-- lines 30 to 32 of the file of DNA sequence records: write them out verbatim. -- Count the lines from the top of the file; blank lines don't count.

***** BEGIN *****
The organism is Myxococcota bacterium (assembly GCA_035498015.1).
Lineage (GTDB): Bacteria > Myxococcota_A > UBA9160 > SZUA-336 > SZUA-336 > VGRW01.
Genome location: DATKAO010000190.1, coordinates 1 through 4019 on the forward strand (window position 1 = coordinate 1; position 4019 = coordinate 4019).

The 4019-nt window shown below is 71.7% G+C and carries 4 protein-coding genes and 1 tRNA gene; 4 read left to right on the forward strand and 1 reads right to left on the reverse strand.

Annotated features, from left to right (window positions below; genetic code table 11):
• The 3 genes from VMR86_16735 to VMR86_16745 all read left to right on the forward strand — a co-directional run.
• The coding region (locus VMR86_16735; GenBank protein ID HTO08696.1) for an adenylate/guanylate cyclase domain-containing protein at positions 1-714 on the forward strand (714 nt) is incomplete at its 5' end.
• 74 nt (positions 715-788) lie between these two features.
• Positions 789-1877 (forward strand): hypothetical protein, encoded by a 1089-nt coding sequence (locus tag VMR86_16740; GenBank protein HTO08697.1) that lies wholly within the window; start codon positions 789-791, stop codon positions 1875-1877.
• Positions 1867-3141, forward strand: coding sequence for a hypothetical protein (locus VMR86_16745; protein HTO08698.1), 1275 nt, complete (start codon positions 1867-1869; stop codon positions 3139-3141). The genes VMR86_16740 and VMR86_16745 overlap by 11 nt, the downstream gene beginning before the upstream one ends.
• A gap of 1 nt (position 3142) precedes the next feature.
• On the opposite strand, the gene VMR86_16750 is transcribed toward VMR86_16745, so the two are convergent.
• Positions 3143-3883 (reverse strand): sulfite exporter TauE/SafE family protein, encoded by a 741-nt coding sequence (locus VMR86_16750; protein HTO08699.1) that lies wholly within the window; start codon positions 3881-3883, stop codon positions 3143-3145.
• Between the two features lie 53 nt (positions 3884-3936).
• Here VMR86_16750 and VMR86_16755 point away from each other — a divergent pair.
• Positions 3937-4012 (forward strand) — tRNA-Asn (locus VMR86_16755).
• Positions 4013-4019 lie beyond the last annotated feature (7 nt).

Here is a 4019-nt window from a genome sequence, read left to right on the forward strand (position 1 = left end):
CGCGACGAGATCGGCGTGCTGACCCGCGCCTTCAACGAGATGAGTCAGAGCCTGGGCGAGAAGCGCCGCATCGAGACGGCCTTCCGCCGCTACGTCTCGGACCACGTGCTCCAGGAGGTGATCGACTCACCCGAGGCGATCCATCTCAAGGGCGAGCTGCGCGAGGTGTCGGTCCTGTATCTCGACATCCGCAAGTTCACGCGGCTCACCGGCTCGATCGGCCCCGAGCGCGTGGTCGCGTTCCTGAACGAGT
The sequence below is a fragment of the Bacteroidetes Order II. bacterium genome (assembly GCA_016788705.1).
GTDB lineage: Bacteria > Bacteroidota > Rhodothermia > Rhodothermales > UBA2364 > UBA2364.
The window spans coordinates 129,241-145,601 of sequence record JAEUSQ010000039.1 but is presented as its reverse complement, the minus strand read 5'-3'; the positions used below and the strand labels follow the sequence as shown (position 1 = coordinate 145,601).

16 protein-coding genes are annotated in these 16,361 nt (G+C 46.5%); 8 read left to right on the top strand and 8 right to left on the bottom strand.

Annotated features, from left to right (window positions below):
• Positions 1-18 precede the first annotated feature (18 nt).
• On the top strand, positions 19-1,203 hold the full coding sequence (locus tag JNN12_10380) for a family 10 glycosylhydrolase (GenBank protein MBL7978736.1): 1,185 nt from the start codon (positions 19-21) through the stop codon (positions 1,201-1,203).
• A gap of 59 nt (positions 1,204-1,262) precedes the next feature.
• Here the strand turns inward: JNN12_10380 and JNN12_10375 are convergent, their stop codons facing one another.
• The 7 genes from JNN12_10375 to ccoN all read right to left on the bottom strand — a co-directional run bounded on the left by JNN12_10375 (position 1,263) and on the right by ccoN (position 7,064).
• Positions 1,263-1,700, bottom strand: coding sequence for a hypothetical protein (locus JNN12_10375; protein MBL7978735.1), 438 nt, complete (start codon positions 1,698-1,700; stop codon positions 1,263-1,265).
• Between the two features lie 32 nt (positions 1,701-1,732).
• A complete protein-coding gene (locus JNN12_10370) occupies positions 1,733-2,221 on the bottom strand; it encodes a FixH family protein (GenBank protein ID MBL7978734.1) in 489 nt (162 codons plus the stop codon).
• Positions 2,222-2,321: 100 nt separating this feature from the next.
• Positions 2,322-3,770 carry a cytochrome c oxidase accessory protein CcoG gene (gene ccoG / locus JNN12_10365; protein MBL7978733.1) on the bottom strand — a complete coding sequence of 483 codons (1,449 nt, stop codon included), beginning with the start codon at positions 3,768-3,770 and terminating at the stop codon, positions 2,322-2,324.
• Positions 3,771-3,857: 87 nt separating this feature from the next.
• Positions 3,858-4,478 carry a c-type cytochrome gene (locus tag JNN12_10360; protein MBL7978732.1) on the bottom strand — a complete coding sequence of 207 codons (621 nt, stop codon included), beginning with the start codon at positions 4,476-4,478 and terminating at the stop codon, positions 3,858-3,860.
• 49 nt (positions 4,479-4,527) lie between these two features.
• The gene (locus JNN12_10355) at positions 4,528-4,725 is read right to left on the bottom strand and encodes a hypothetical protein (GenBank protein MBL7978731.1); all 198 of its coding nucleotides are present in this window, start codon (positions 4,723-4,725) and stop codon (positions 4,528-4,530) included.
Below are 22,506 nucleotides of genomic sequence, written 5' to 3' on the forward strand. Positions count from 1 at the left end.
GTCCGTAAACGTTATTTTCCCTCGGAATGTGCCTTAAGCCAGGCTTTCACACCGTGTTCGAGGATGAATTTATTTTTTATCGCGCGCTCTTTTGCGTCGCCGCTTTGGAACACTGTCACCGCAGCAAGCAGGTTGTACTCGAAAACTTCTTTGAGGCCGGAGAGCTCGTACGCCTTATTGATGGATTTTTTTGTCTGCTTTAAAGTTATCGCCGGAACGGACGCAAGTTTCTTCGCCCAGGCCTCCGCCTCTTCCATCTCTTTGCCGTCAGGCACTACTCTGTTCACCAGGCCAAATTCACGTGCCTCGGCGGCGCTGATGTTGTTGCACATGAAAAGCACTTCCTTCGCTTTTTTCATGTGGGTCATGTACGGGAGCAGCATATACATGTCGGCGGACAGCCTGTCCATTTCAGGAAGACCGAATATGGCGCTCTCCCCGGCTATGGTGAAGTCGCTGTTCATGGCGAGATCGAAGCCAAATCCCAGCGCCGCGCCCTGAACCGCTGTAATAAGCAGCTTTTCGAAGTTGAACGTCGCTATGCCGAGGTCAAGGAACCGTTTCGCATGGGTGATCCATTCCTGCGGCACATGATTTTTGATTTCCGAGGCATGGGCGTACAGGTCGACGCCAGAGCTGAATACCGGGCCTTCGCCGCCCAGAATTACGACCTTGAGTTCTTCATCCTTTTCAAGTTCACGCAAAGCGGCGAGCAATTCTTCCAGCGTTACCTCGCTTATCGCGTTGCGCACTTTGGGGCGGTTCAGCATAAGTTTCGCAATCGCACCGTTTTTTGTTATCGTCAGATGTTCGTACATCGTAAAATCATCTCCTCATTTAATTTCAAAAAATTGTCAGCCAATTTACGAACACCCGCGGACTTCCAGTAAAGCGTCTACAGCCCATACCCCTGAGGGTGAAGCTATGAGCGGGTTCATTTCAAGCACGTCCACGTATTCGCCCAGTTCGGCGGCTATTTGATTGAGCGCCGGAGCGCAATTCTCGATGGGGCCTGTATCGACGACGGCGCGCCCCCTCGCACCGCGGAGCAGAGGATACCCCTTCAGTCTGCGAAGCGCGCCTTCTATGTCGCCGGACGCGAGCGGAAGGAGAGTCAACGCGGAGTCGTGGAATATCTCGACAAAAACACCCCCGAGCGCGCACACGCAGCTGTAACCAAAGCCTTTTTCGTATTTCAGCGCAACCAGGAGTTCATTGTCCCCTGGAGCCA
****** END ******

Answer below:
• Positions 1,263-1,700, bottom strand: coding sequence for a hypothetical protein (locus JNN12_10375; protein MBL7978735.1), 438 nt, complete (start codon positions 1,698-1,700; stop codon positions 1,263-1,265).
• Between the two features lie 32 nt (positions 1,701-1,732).
• A complete protein-coding gene (locus JNN12_10370) occupies positions 1,733-2,221 on the bottom strand; it encodes a FixH family protein (GenBank protein ID MBL7978734.1) in 489 nt (162 codons plus the stop codon).